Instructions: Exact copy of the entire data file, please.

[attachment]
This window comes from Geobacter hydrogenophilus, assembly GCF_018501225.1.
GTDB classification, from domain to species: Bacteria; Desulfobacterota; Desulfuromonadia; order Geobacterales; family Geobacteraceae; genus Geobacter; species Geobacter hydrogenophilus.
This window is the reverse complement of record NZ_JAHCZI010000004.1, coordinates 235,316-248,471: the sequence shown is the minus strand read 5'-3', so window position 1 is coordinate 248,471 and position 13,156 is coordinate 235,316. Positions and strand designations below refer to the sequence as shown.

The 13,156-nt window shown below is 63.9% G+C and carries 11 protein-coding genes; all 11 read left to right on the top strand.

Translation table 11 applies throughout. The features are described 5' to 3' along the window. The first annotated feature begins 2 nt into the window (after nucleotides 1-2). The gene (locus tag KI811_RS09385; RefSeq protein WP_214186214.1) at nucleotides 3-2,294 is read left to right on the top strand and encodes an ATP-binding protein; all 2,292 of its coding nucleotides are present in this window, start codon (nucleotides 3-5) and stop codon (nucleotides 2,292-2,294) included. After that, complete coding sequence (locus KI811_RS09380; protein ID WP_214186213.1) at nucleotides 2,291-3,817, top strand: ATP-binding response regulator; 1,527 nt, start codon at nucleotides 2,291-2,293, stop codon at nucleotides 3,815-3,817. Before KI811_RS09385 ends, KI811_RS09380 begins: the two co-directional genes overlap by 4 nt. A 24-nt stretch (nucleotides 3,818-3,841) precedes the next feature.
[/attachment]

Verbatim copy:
This window comes from Geobacter hydrogenophilus, assembly GCF_018501225.1.
GTDB classification, from domain to species: Bacteria; Desulfobacterota; Desulfuromonadia; order Geobacterales; family Geobacteraceae; genus Geobacter; species Geobacter hydrogenophilus.
This window is the reverse complement of record NZ_JAHCZI010000004.1, coordinates 235,316-248,471: the sequence shown is the minus strand read 5'-3', so window position 1 is coordinate 248,471 and position 13,156 is coordinate 235,316. Positions and strand designations below refer to the sequence as shown.

The 13,156-nt window shown below is 63.9% G+C and carries 11 protein-coding genes; all 11 read left to right on the top strand.

Translation table 11 applies throughout. The features are described 5' to 3' along the window. The first annotated feature begins 2 nt into the window (after nucleotides 1-2). The gene (locus tag KI811_RS09385; RefSeq protein WP_214186214.1) at nucleotides 3-2,294 is read left to right on the top strand and encodes an ATP-binding protein; all 2,292 of its coding nucleotides are present in this window, start codon (nucleotides 3-5) and stop codon (nucleotides 2,292-2,294) included. After that, complete coding sequence (locus KI811_RS09380; protein ID WP_214186213.1) at nucleotides 2,291-3,817, top strand: ATP-binding response regulator; 1,527 nt, start codon at nucleotides 2,291-2,293, stop codon at nucleotides 3,815-3,817. Before KI811_RS09385 ends, KI811_RS09380 begins: the two co-directional genes overlap by 4 nt. A 24-nt stretch (nucleotides 3,818-3,841) precedes the next feature.